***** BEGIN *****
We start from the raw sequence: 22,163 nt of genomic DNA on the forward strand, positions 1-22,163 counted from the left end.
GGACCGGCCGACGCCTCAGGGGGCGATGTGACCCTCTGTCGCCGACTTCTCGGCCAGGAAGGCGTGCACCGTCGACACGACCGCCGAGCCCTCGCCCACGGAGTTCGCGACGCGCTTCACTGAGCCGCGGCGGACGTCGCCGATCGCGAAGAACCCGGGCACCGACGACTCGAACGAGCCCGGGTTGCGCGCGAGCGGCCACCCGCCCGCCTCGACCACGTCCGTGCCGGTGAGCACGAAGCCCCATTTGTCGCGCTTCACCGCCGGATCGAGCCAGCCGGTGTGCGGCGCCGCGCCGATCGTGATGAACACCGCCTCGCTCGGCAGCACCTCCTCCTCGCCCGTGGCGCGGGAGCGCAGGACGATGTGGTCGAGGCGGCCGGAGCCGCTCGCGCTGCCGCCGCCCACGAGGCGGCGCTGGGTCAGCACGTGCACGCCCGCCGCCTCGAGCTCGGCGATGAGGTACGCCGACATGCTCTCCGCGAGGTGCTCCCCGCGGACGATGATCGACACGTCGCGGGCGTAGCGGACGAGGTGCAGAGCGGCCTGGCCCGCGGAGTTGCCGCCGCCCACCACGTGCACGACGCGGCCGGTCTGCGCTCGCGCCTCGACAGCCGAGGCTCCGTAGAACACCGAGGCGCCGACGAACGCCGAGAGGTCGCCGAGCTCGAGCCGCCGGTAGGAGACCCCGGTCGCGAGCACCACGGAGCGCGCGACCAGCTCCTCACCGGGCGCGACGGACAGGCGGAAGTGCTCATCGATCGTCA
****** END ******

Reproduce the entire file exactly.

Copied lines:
We start from the raw sequence: 22,163 nt of genomic DNA on the forward strand, positions 1-22,163 counted from the left end.
GGACCGGCCGACGCCTCAGGGGGCGATGTGACCCTCTGTCGCCGACTTCTCGGCCAGGAAGGCGTGCACCGTCGACACGACCGCCGAGCCCTCGCCCACGGAGTTCGCGACGCGCTTCACTGAGCCGCGGCGGACGTCGCCGATCGCGAAGAACCCGGGCACCGACGACTCGAACGAGCCCGGGTTGCGCGCGAGCGGCCACCCGCCCGCCTCGACCACGTCCGTGCCGGTGAGCACGAAGCCCCATTTGTCGCGCTTCACCGCCGGATCGAGCCAGCCGGTGTGCGGCGCCGCGCCGATCGTGATGAACACCGCCTCGCTCGGCAGCACCTCCTCCTCGCCCGTGGCGCGGGAGCGCAGGACGATGTGGTCGAGGCGGCCGGAGCCGCTCGCGCTGCCGCCGCCCACGAGGCGGCGCTGGGTCAGCACGTGCACGCCCGCCGCCTCGAGCTCGGCGATGAGGTACGCCGACATGCTCTCCGCGAGGTGCTCCCCGCGGACGATGATCGACACGTCGCGGGCGTAGCGGACGAGGTGCAGAGCGGCCTGGCCCGCGGAGTTGCCGCCGCCCACCACGTGCACGACGCGGCCGGTCTGCGCTCGCGCCTCGACAGCCGAGGCTCCGTAGAACACCGAGGCGCCGACGAACGCCGAGAGGTCGCCGAGCTCGAGCCGCCGGTAGGAGACCCCGGTCGCGAGCACCACGGAGCGCGCGACCAGCTCCTCACCGGGCGCGACGGACAGGCGGAAGTGCTCATCGATCGTCA